Asked whether these recent incidents were a factor in his decision to retire or if he was urged to step down by the university’s board of directors, O’Donovan said, “Not at all.”

Georgetown’s board of directors is charged with selecting O’Donovan’s successor. In a letter released to the Georgetown community yesterday, Chairman of the Board John R. Kennedy (CAS ’52) said he would announce the formation of a search committee comprised of faculty, students, staff, alumni, Jesuits and the board of directors later this semester. Hans P. Ziegler (SFS ’63) will chair the committee and Edmond D. Villani (CAS ’68) will serve as vice-chair. Both are university board members.

In his statement, Kennedy thanked O’Donovan for “his outstanding leadership. With unwavering dedication, Fr. O’Donovan has sustained and advanced Georgetown’s traditions of scholarship, faith and service in countless ways.”

Gray, a member of Georgetown’s board of directors, said he would prefer a Jesuit to succeed O’Donovan but that the reality is that there is a shrinking talent pool.

“It’s crucial to have someone who is knowledgeable of the Ignation and Jesuit traditions. It does not have to be Jesuit, but it does have to someone who has a profound knowledge of the Jesuit tradition. The candidate would need to have that intangible quality of inspiration that makes people want to continue this tradition.

“The board has to set up a hierarchy of criteria and then look to see who the best candidate is,” Gray said. “I would rather it be a Jesuit. But [the board] must find someone authentic to the values rather than placing a person in the job.”

In an interview with campus media yesterday, O’Donovan said he held many fond memories of his tenure at Georgetown. “Meeting our Rhodes [Scholarship] finalists and winners when they won and after they came back from Oxford. Each time we were able to raise money for a new professorship or new chair. Being able to tell the dean of that school or the department where the new chair would be housed that we could add a distinguished professor.

“You can’t imagine what a thrill that is. It’s not about raising $2 million; it’s about being able to say to the department that people believe in your department enough that they want to support forever a very distinguished faculty member.”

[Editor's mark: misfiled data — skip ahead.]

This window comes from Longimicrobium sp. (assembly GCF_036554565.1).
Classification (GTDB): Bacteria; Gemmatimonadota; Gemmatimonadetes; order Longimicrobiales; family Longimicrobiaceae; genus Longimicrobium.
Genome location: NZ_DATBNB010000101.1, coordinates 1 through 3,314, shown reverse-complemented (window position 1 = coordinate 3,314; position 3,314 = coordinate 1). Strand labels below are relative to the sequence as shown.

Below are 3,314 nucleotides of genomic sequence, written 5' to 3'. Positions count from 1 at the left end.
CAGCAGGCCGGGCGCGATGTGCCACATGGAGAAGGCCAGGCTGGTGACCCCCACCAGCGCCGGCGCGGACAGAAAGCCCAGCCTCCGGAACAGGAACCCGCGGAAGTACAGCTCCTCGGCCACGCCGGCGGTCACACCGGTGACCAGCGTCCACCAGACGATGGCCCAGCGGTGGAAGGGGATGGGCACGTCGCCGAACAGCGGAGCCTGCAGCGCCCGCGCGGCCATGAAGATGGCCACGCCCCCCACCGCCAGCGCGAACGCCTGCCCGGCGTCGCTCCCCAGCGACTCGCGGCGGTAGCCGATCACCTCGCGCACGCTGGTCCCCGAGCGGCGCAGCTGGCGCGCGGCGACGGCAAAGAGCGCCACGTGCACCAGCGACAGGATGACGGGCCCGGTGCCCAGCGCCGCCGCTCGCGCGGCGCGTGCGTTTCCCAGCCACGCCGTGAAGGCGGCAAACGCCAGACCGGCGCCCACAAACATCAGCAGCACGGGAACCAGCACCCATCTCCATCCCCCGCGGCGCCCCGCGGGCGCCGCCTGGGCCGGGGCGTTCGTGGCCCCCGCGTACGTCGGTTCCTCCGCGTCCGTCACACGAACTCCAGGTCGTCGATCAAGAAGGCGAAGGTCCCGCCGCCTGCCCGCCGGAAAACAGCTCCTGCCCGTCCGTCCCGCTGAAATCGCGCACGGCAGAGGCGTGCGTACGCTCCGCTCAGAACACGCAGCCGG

O’Donovan also said other moments will also be dear to him. “I’ll remember sad things like Dave [Shick’s] death. I’ll remember the memorial mass we celebrated for him. I’ll remember the memorial mass for Robert Henle, my predecessor, who served Georgetown so well.

“I’ll remember the countless heads of state, the presidents, who came to Georgetown. I’ll remember the freshman convocations.”

The announcement surprised many of O’Donovan’s colleagues.

“It came to me quite suddenly. My immediate action was surprise,” said Christopher Puto, dean of the McDonough School of Business. “Fr. O’Donovan’s leadership has put this university in one of its strongest positions in history. You can go anywhere in the world and mention Georgetown University, and people will appreciate its strength as an academic institution. He is one of the warmest and most sincere leaders I’ve ever worked for and I’ve been in university and corporate settings for a long time.”

“My reaction was personal and professional sadness.” College Dean Jane D. McAuliffe said. “I have great admiration for Fr. O’Donovan’s leadership and I was looking forward to working with him for a much longer time. I think he’s been a wonderful president and I’d like to see the university take advantage of his leadership for as long as we possibly could.”

University Provost Dorothy Brown, who has known O’Donovan since his tenure began in 1989, said that O’Donovan’s contribution to Georgetown has been remarkable.

“Fr. O’Donovan has presided over an extraordinary period of growth at Georgetown,” Brown said. “He has been committed in everything he has done to make this a great American, Catholic, Jesuit university.”

Related Links

 47th President: A Scholar and Administrator

 Fr. O’Donovan, S.J. Photo Gallery

 Georgetown University Presidents